Taking Pictures in Crowds with PogoCam
Last year, we took an early version of PogoCam to San Diego Comic Con. If you’ve never been to a comic convention, they are always a colorful, crowded, busy experience. San Diego Comic Con is even bigger, busier, and louder than most. It can be a photographic delight or a claustrophobic nightmare.
How we made our St. Patrick's Day video
We thought it would be cool to give you a behind-the-scenes peek at how we made our St. Patrick's Day video.
Working with Lens Flare
Here is the gist: a single point of light brighter than the rest of the scene either in the frame or aligned so that it hits the front element of a lens can result in a haze, lack of contrast, or polygons of light in a picture. In other words, that single, brighter point of light creates the lens flare.
The Opposite of Death
I started going to concerts without adult supervision at age 15. Big rock concerts. Van Halen, Tom Petty, Aerosmith, Metallica, Joan Jett —sometimes at an enormous amphitheater outside of town, sometimes in a sketchy old auditorium. It was at those concerts where I learned what pot smelled like, where I had someone try to burn my neck with a cigarette, where friends hid drugs in my car. A few years later, I was getting knocked around on the fringes of mosh pits, falling off folding chairs, tr...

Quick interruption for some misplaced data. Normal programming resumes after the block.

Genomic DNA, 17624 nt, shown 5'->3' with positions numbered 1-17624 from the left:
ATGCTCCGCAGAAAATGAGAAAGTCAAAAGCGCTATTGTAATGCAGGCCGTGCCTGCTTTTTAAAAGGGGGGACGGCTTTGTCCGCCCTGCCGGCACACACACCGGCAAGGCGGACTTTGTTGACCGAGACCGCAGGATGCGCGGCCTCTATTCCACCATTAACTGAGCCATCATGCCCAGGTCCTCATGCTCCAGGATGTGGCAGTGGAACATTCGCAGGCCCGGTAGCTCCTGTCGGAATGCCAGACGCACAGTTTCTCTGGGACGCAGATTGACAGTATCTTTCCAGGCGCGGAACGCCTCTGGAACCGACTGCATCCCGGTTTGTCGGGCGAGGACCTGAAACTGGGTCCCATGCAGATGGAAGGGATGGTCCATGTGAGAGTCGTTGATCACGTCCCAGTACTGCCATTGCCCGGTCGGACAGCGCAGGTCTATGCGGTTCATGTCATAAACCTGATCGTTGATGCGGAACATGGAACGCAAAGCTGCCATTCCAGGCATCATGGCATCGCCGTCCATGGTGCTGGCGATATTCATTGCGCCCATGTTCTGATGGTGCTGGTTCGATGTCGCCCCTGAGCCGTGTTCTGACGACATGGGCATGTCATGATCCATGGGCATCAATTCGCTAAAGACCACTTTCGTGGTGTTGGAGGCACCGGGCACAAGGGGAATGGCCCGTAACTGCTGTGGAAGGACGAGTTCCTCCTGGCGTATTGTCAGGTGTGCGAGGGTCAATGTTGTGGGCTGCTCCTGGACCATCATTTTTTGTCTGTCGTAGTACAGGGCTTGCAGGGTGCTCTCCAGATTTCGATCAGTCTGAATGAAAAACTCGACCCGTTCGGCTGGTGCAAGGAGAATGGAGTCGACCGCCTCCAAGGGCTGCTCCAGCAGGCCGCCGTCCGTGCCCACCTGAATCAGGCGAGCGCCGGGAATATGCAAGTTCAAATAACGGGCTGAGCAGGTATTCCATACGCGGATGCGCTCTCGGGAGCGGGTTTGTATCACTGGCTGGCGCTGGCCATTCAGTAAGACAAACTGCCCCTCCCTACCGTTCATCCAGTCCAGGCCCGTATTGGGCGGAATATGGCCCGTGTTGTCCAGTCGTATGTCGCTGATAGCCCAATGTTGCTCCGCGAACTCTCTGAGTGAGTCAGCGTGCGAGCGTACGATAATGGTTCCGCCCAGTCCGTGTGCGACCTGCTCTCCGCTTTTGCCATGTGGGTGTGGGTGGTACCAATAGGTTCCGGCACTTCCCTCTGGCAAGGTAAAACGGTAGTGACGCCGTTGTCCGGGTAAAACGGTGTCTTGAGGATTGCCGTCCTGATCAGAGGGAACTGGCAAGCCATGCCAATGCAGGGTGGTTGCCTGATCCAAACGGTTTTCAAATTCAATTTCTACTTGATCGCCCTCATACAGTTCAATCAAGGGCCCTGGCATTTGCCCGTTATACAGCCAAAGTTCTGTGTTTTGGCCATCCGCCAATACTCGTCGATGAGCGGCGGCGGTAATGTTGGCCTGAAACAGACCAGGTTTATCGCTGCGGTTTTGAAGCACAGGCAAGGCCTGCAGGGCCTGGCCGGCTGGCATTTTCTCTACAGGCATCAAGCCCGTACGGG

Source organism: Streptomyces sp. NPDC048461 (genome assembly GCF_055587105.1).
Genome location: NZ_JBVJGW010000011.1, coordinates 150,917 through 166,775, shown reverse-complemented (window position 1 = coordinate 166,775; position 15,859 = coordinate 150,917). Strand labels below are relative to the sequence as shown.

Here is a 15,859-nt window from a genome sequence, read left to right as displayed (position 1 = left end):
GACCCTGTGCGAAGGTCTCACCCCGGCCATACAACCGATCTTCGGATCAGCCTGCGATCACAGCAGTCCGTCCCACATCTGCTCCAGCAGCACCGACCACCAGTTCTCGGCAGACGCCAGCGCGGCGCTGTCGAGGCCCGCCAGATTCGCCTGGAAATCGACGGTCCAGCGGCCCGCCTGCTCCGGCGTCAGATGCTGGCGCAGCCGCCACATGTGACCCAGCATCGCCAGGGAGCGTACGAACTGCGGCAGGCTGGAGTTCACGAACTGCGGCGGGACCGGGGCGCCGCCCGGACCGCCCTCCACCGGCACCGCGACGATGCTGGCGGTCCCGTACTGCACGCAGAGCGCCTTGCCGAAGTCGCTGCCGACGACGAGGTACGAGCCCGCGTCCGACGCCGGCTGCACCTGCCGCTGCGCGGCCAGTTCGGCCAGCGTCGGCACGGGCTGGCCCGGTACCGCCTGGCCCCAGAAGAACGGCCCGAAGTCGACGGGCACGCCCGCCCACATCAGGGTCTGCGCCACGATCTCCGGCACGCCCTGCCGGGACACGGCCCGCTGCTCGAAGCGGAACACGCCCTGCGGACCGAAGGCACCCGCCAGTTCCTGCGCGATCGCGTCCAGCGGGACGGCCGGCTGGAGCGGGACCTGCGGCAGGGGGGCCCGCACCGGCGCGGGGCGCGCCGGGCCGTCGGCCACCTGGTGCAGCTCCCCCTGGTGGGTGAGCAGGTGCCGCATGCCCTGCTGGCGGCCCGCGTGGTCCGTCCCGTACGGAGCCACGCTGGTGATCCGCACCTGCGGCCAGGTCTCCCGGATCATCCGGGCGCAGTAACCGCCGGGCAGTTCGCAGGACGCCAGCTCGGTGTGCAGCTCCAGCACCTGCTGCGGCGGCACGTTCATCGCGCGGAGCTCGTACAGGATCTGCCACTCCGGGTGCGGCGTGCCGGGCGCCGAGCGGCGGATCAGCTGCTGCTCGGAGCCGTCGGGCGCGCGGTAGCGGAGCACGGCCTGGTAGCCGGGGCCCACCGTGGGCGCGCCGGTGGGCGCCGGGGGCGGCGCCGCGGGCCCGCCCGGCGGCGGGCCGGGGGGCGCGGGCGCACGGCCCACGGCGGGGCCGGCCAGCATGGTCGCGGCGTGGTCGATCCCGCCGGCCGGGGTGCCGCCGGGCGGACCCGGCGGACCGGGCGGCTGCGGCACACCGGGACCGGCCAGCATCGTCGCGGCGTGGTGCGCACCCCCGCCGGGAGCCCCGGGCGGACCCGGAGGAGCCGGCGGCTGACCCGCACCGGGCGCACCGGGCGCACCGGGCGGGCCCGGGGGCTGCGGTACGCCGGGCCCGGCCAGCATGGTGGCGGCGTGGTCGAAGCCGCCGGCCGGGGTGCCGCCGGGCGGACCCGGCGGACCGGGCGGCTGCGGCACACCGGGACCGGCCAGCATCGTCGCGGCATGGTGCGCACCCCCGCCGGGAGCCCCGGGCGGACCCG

Figure out how to do it yourself or pay a professional
It’s so commonplace that it would be unusual if you hadn’t ever asked a friend for free recording help or graphic design. When you’re a young musician, you can’t be expected to master all the disciplines needed to make, record, package, and design your music releases. You’re going to have to turn to friends. It’s also meaningful to work with your friends who are engineers, photographers, cinematographers, and graphic designers. You’re not in different scenes. You’re all in the same scene. Exc...